Lawyers for suspended councilman Mark Ridley-Thomas wrapped up their defense Wednesday, and while the veteran politician did not take the stand as a witness, two former colleagues on the Los Angeles County Board of Supervisors did.
Both Janice Hahn, the current chairwoman of the Board of Supervisors, followed shortly thereafter by retired supervisor Sheila Kuehl, claimed under oath that Ridley-Thomas did not incite them to support three motions that prosecutors say were tainted by a conspiracy. corrupt with a USC dean. .
“Did our client, Dr. Mark Ridley-Thomas, pressure you in any way to vote for this proposal?” he asked defense attorney Arturo González about a plan to extend a USC contract for a remote mental health clinic.
“No,” said Hahn, who was wearing a royal blue blazer with a cross around his neck. “I don’t specifically remember this motion,” Hahn said of USC’s Telehealth program. “It was something we believed in.”
There is no indictment in the case that Ridley-Thomas pressured her colleagues on the board to vote a certain way. But Hahn and Kuehl’s testimony, no more than 15 minutes long, was among a parade of mostly current or former Los Angeles County officials and officials called in to brief the jury on local government.
The internal county account was combined with testimony from Ann Ravel, a former Federal Election Commission commissioner, who said the donation of $100,000 from a campaign account through Ridley-Thomas’ USC to the nonprofit of his son was legal under California law, despite a lack of transparency about the ultimate recipient.
“It absolutely complied with the law,” Ravel said.
The defense’s goal appeared to show that the board’s three actions (for the Telehealth clinic, for a probation reentry center near USC, and a probation employee training program) were not part of a quid pro. corrupt quo with a USC dean as prosecutors allege. , but the result of a well-intentioned and mundane bureaucracy.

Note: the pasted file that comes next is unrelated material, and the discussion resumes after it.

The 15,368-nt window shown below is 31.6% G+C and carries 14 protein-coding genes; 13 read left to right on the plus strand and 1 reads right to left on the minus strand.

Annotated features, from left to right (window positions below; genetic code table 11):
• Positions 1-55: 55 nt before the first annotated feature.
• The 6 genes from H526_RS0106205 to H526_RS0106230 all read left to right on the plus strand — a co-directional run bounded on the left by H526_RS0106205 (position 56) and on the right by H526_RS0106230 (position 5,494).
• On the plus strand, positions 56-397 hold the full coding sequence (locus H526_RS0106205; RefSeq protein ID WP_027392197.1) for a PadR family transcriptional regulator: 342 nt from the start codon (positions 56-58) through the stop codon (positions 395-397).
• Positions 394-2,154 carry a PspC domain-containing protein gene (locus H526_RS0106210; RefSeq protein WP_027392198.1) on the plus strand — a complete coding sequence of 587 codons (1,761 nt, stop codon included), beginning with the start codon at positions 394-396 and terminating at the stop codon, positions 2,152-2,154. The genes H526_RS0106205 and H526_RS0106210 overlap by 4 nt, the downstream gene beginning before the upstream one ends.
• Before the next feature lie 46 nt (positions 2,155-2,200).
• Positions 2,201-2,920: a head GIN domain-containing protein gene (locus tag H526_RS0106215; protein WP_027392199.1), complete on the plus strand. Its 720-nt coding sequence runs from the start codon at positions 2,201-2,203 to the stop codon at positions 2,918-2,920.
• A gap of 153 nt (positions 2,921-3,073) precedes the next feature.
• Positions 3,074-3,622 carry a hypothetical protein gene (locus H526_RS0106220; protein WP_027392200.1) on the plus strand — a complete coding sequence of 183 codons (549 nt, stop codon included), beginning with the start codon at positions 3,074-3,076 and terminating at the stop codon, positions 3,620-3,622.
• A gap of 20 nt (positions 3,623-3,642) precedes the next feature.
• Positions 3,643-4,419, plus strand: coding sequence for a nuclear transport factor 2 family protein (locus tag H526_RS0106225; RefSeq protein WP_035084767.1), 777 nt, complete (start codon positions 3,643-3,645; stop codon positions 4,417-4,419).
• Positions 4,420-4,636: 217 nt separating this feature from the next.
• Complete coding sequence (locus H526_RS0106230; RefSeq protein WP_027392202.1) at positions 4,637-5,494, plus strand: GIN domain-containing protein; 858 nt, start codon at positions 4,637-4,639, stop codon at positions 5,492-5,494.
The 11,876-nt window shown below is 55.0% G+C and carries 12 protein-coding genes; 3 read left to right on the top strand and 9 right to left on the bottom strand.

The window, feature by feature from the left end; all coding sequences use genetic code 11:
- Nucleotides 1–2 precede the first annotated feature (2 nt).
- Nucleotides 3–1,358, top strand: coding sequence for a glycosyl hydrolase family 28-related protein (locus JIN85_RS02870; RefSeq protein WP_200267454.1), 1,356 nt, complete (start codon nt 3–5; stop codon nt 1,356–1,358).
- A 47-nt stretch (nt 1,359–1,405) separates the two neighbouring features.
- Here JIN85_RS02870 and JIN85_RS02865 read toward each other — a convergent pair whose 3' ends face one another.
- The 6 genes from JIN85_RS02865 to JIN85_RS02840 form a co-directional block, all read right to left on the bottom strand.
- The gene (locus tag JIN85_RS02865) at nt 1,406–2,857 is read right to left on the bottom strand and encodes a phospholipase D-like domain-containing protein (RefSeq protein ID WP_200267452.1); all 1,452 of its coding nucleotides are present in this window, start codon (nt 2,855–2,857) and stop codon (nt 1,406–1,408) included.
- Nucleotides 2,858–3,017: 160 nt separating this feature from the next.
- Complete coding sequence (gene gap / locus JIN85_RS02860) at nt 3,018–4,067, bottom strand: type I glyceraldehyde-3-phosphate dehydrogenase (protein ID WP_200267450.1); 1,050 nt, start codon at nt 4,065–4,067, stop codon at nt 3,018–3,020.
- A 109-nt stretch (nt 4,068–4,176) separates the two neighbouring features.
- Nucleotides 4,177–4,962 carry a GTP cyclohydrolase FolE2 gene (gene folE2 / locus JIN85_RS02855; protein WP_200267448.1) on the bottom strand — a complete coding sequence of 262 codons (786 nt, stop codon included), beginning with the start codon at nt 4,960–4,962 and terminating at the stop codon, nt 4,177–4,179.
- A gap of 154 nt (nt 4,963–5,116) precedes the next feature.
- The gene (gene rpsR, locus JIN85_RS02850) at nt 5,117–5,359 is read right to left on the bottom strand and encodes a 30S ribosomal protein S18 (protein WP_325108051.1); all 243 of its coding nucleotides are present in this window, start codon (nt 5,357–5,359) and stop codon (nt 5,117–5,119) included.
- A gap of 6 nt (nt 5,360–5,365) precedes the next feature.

The testimony, in a courtroom packed with Ridley-Thomas supporters, sets the stage for closing arguments Thursday.
Karly Katona, a longtime aide who rose to chief of staff in the Ridley-Thomas City Council office, testified about an “extensive internal vetting process” of the motions her boss filed.
“He would get out his red pen,” Katona said of Ridley-Thomas reading draft motions.
Witnesses also vouched for Ridley-Thomas’ longstanding ties to USC and the depth of his political goals, especially on issues that are part of the case: mental health, probation and re-entry from incarceration.
“He really felt that people deserve second chances,” said Katona, who summed up his philosophy as: “People don’t recuperate in a cell.”
Emily Williams, a former Ridley-Thomas staffer, testified about the handling of a confidential letter from a USC dean that was personally delivered to the supervisors’ office. The letter has been a central part of the prosecutors’ case, presenting Marilyn Flynn’s requests in the alleged quid pro quo.
Williams said she recognized the letter from a 2017 meeting when Ridley-Thomas called her into her office.
“Has he called you into his office to look at letters before?” asked defense attorney Ramsey Fisher. Yes, she replied, a weekly occurrence.
Other testimony seemed to inoculate Ridley-Thomas from the emails that make up the bulk of prosecutors’ evidence. Williams was asked about an email in which Ridley-Thomas told the USC dean, “Your wish is my command” with a winking emoji.
“He used emojis on her because he used emojis on us,” Williams said, drawing laughter from the courtroom. “Sometimes she would say these pithy, concise things.”
On cross-examination, prosecutors sought to highlight the former employees’ loyalty to Ridley-Thomas, along with the limits of their knowledge.
When asked if she knew in May 2017 if Ridley-Thomas was discussing her son’s attendance at USC’s social work program with Flynn, Williams said no.
“Is that because you wouldn’t be aware of the conversations the defendant had with Marilyn Flynn?” Assistant US Attorney asked Michael Morse.
After the jury left on Wednesday afternoon, the assistant US attorney. Lindsey Dotson summed up the defense’s arc in court: “The suggestion is, ‘There’s nothing to see here, folks,’” Dotson told US District Judge Dale Fischer.
The bookend of the defense case was not Ridley-Thomas but his wife.
Avis Ridley-Thomas recounted how the couple had been dating since high school and are now married for 44 years. They have twin sons, Sebastian and Sinclair.
Sebastián’s resignation from the state Assembly and the benefits he received from USC are the crux of the accusations against her husband. Avis offered insight into this period, particularly the failing health of her son, in a quiet cadence.
“It just wasn’t right,” he said. “It was clear that he needed to do something more with his life.”
There were no questions about the full scholarship and job he received from USC or the ongoing sexual harassment investigation when he resigned.
Instead, the jurors heard, Sebastian moved in with his parents, began his master’s courses at USC, and “seemed relaxed.”
“He was taking it very easy,” Avis said.